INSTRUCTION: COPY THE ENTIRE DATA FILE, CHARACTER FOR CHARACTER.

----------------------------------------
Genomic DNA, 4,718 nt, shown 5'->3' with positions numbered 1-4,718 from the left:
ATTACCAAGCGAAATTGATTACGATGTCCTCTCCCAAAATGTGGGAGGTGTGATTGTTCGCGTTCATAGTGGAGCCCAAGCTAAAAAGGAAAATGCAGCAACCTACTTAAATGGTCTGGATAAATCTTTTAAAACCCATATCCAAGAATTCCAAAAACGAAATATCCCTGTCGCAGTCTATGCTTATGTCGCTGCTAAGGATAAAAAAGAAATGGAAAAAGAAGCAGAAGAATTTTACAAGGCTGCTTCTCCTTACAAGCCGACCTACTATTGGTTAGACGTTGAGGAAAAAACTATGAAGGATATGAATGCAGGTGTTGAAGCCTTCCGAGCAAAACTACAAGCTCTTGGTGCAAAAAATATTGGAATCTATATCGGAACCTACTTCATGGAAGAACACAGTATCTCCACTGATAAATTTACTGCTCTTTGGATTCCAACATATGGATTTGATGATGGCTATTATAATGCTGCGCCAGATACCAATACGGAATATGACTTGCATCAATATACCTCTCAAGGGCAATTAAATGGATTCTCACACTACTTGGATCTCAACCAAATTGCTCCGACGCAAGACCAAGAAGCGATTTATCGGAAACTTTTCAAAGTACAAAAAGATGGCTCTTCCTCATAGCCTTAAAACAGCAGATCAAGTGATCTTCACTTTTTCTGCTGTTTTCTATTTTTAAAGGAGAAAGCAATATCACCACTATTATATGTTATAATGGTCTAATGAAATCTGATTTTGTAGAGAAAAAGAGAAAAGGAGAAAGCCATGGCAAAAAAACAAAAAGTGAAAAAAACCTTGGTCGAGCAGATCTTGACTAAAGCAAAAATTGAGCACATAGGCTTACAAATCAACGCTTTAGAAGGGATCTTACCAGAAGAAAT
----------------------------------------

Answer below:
Genomic DNA, 4,718 nt, shown 5'->3' with positions numbered 1-4,718 from the left:
ATTACCAAGCGAAATTGATTACGATGTCCTCTCCCAAAATGTGGGAGGTGTGATTGTTCGCGTTCATAGTGGAGCCCAAGCTAAAAAGGAAAATGCAGCAACCTACTTAAATGGTCTGGATAAATCTTTTAAAACCCATATCCAAGAATTCCAAAAACGAAATATCCCTGTCGCAGTCTATGCTTATGTCGCTGCTAAGGATAAAAAAGAAATGGAAAAAGAAGCAGAAGAATTTTACAAGGCTGCTTCTCCTTACAAGCCGACCTACTATTGGTTAGACGTTGAGGAAAAAACTATGAAGGATATGAATGCAGGTGTTGAAGCCTTCCGAGCAAAACTACAAGCTCTTGGTGCAAAAAATATTGGAATCTATATCGGAACCTACTTCATGGAAGAACACAGTATCTCCACTGATAAATTTACTGCTCTTTGGATTCCAACATATGGATTTGATGATGGCTATTATAATGCTGCGCCAGATACCAATACGGAATATGACTTGCATCAATATACCTCTCAAGGGCAATTAAATGGATTCTCACACTACTTGGATCTCAACCAAATTGCTCCGACGCAAGACCAAGAAGCGATTTATCGGAAACTTTTCAAAGTACAAAAAGATGGCTCTTCCTCATAGCCTTAAAACAGCAGATCAAGTGATCTTCACTTTTTCTGCTGTTTTCTATTTTTAAAGGAGAAAGCAATATCACCACTATTATATGTTATAATGGTCTAATGAAATCTGATTTTGTAGAGAAAAAGAGAAAAGGAGAAAGCCATGGCAAAAAAACAAAAAGTGAAAAAAACCTTGGTCGAGCAGATCTTGACTAAAGCAAAAATTGAGCACATAGGCTTACAAATCAACGCTTTAGAAGGGATCTTACCAGAAGAAAT